The Best Collection of Craft Fair Display advice in the World!*
This article contains craft fair / craft stall display advice from Folksy. At the foot of this post is a table of links to other helpful websites for you to browse to ensure your handmade items are shown off in the best way possible at your next craft market.
WOW!… That’s the sort of reaction most of us would like to hear as someone spots our craft stall. If you have spent time and effort creating beautiful handmade items for sale, allow enough time to plan your display and do justice to your hard work. A display should compliment and highlight your work – here are a few of the most important factors to consider:
Height - Eye levels, you want people’s eyes to roam all around the space you have so don’t lay your items flat, use furniture, props, boxes and shelving to create height. You coud also consider lifting the entire height of your table to allow peope to view your items without stooping.
Theme/Branding – Display your handmade items in an appropriate environment. Think about who your target audience is and focus on attracting attention from this market. If your items are expensive they will probably suit a more sophisticated display. You should consider the overall impression you are giving to potential customers. If you are selling items for kids then ensure that the theme of your display is young and vibrant. The theme should compliment your items, not outshine them. Picking a theme will help to focus your ideas and simplify your display. Ensure that your dispay is still approachable and not too intimidating for customers to interact with you or your items.
Props – Use props to display your items and give height as well as to indicate how to use them and who might use them. Placing a mobile into one of your phone cases will help customers instantly identify the function. Use objects to fit your theme and attract a certain demographic. For example displaying an expensive ceramic bowl filled with inexpensive sweets would not be as appropriate or effective as filling it with fresh coffee beans, chillis or peppercorns.
I only have one real pet peeve about a craft stall and that’s a stall that has more stuff on it which isn’t for sale than the stuff that is. I saw one a couple of years ago selling jewellery and the stall had candlesticks and jewellery boxes and strategically placed silk scarves and glass dishes, like a proper diva dressing table. It looked lovely, but it was difficult to spot the jewellery casually draped here and there that was actually for sale :) Leanne from See the Woods
Price Labels – Clearly label items and display a price list if possible (if you have masses of different types of items a huge list will be far too difficult to read). Customers may not want to ask how much an item costs for fear they cannot afford it. Take time and effort to match your labels with your display and the type of goods you are selling. Beautiful labels will add to your overall presentation, shabby labels will detract from it. The most important factor is legibility. If you have terrible handwriting print out you labels. Ensure your spelling and grammar is correct!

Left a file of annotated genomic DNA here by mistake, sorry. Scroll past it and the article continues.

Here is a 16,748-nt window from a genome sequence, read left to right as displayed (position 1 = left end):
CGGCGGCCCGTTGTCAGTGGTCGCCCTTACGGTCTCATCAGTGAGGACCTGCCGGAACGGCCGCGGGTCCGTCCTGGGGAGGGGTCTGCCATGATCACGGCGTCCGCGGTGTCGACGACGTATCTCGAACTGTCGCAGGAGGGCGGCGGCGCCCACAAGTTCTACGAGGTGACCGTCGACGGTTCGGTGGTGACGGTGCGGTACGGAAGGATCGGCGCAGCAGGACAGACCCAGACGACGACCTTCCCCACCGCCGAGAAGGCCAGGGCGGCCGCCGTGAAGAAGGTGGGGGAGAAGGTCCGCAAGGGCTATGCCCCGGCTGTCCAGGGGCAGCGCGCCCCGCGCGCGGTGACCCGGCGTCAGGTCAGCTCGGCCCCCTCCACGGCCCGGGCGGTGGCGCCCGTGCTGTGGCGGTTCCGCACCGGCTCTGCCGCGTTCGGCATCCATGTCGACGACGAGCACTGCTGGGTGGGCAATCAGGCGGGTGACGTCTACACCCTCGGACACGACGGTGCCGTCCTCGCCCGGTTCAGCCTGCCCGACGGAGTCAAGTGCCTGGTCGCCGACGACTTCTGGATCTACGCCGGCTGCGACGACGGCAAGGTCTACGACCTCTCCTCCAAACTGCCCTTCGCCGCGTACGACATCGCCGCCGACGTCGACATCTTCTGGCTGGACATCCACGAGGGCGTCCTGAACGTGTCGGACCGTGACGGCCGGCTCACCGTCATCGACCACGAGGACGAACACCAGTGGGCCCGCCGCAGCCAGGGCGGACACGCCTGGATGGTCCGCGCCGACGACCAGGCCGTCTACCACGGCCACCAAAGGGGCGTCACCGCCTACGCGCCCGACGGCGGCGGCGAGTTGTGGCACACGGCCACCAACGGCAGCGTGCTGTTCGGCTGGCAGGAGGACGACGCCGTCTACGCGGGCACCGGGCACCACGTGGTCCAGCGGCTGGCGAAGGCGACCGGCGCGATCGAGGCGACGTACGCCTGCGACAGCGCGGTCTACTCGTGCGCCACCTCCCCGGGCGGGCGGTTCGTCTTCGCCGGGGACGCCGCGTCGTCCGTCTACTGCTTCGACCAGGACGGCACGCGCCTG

Banner – You want people to remember your stall but also your company name. It’s important to display a banner or sign on your display. You needn’t go overboard as a large banner can be expensive or time consuming if you are making it yourself. Try to match this with your website or craft blog if you can to unify your brand.
Space – Use all your available space – “Think outside the table”. Is it possible to add a stand to the side or in front of the table? – especially useful for selling cards or accessories, it may be possible to remove the table so people can walk around your stands/racks. Ask in advance about the position of your stall – if you are against a wall you can use it to hang your banner or display more goods – ask about which fixings you can use.
I always have a practise, almost like a stage rehearsal, even if it is the night before on my kitchen table. I like to see what fabrics/colours look nice together. I always put my best sellers near the front, work out what is going where. I like to use pretty storage to display my items, like cake stands, pretty baskets, nice holders for all my fabric hearts. I think it makes such a difference if things are displayed nicely and up to date/on trend. Mary – Polkadots and Posies
Lighting – A well lit display will really help to show off your items, enquire about power points in advance. Your light should illuminate your work, or highlight your best pieces – ensure that they are not blinding for customers.
Access – Can people reach your items? Do you want people to? Think of ways to maximise the number of people that can be at your stall or table. Picking an item up or being able to get really close to it can only help with a sale – but beware of children’s sticky fingers. Place your valuable items in elevated and stable positions.
Safety – If you make fantastic props, stands and banners be sure that they are sturdy not only to prevent your goods being damaged but also to ensure nobody gets hurt. Keep wires out of the way and ensure your table covering is not too long causing a trip hazard.
We have lots more articles with craft fair tips and advice from our Craft Fair Secrets series. Articles ranging from what to say, how much stock to bring and how much to pay for a table. We think you will find some excellent advice from the expert Folksy members we have been quizzing recently.